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The Geddes Plan, which drew influence from the garden city movement, is illustrated in this photograph of a residential street in Tel Aviv. Drafted in 1926 and put into effect in 1927, the plan favoured the city dweller, regulating everything from the height of buildings to street widths and space between structures. Economic constraints eventually detracted from the appeal of the Geddes Plan in favor of high investor returns and to meet the enormous demands for housing.


Mann, Barbara. A Place in History: Modernism, Tel Aviv, and the Creation of Jewish Urban Space. (Stanford: Stanford University Press, 2006) pp. 162

Dusvshani, Gilead. Notes on Local Architecture in Israel. (Berlin: Ernst Wasmuth Verlag Tubingen, 2008) pp. 174-176

(accessed October 19, 2011)


This object from the Chester E. Smolski photographic slides and publications, housed by the Rhode Island College Special Collections, and any of its digital surrogates are the intellectual property of Rhode Island College. This digital object is protected by copyright and/or related rights. The digital material presented here is licensed with a Creative Commons Attribution-NonCommercial-ShareAlike 4.0 International License. This content can be used, shared, or adapted for educational and scholarly purposes. For permissions to use this item please contact All uses must include appropriate attribution.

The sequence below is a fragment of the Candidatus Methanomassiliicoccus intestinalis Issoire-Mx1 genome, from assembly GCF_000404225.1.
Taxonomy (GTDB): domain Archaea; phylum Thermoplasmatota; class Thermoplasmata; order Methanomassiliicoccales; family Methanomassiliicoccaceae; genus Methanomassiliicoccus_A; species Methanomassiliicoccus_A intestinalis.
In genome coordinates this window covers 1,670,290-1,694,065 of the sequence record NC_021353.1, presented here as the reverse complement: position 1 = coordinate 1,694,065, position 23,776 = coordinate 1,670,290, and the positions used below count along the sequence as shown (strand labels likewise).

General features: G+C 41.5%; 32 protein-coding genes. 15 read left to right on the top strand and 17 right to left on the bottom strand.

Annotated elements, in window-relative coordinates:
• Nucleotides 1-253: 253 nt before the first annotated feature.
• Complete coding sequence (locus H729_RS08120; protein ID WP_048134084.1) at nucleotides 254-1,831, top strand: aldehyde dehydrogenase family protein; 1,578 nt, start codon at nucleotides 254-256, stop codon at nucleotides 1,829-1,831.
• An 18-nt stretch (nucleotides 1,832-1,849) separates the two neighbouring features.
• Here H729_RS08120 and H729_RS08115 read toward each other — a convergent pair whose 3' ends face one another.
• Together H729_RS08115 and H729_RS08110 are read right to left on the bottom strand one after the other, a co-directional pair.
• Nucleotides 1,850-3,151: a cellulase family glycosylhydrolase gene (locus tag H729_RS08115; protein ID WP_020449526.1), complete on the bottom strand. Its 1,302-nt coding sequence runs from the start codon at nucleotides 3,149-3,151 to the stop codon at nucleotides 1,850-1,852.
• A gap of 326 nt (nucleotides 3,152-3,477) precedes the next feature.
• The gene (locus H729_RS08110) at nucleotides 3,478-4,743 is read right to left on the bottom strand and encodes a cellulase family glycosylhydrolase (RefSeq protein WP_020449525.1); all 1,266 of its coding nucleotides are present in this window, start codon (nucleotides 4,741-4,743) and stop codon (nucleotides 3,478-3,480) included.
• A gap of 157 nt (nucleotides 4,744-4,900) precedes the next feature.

Creator 1 Role


Creator 2 Dates


Creator 2 Role

Urban Planner

Subject Headings

Architecture, Modern -- 20th century -- International style; Housing Development -- Israel -- Tel Aviv; Housing -- Israel -- Tel Aviv;

Country Name


City Name

Tel Aviv


housing, architecture, International style, modernism, garden cities, Geddes Plan